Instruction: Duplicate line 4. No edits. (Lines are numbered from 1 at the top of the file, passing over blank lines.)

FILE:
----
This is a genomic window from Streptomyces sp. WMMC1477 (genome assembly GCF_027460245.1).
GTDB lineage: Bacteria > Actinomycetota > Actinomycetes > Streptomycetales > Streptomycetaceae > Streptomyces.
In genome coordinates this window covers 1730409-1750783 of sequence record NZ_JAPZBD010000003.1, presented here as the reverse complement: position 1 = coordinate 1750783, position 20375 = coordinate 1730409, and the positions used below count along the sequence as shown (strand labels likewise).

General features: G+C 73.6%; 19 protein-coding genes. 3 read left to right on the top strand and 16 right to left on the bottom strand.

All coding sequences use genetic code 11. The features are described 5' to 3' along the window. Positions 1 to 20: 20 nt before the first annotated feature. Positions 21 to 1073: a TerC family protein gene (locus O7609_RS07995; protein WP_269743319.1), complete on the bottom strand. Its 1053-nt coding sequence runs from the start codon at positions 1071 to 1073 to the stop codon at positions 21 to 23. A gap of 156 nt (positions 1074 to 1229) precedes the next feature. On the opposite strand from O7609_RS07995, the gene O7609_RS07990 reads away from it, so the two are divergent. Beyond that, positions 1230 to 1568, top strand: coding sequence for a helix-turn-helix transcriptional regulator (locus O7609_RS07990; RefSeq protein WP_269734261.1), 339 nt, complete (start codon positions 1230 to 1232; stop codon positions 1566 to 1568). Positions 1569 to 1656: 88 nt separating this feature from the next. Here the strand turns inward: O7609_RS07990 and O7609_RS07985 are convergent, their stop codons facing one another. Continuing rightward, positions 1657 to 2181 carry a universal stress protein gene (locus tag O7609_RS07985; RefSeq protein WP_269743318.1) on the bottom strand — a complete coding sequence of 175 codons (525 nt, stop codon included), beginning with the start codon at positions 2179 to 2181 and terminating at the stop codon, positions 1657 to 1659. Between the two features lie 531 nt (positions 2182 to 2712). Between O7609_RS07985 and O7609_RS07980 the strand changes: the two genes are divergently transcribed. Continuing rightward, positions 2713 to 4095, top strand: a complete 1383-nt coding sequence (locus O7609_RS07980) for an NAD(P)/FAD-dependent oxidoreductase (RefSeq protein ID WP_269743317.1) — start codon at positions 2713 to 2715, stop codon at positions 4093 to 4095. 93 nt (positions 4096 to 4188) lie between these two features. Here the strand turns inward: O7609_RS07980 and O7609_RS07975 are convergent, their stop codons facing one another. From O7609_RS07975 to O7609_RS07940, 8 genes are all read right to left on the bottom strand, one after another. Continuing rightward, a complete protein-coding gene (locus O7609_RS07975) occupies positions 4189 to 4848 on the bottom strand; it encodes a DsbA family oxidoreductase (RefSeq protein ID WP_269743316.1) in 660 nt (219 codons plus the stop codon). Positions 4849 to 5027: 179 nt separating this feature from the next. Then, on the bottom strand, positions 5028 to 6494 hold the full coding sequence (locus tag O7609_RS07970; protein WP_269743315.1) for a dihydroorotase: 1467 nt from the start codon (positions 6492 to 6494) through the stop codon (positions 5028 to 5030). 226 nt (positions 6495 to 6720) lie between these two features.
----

General features: G+C 73.6%; 19 protein-coding genes. 3 read left to right on the top strand and 16 right to left on the bottom strand.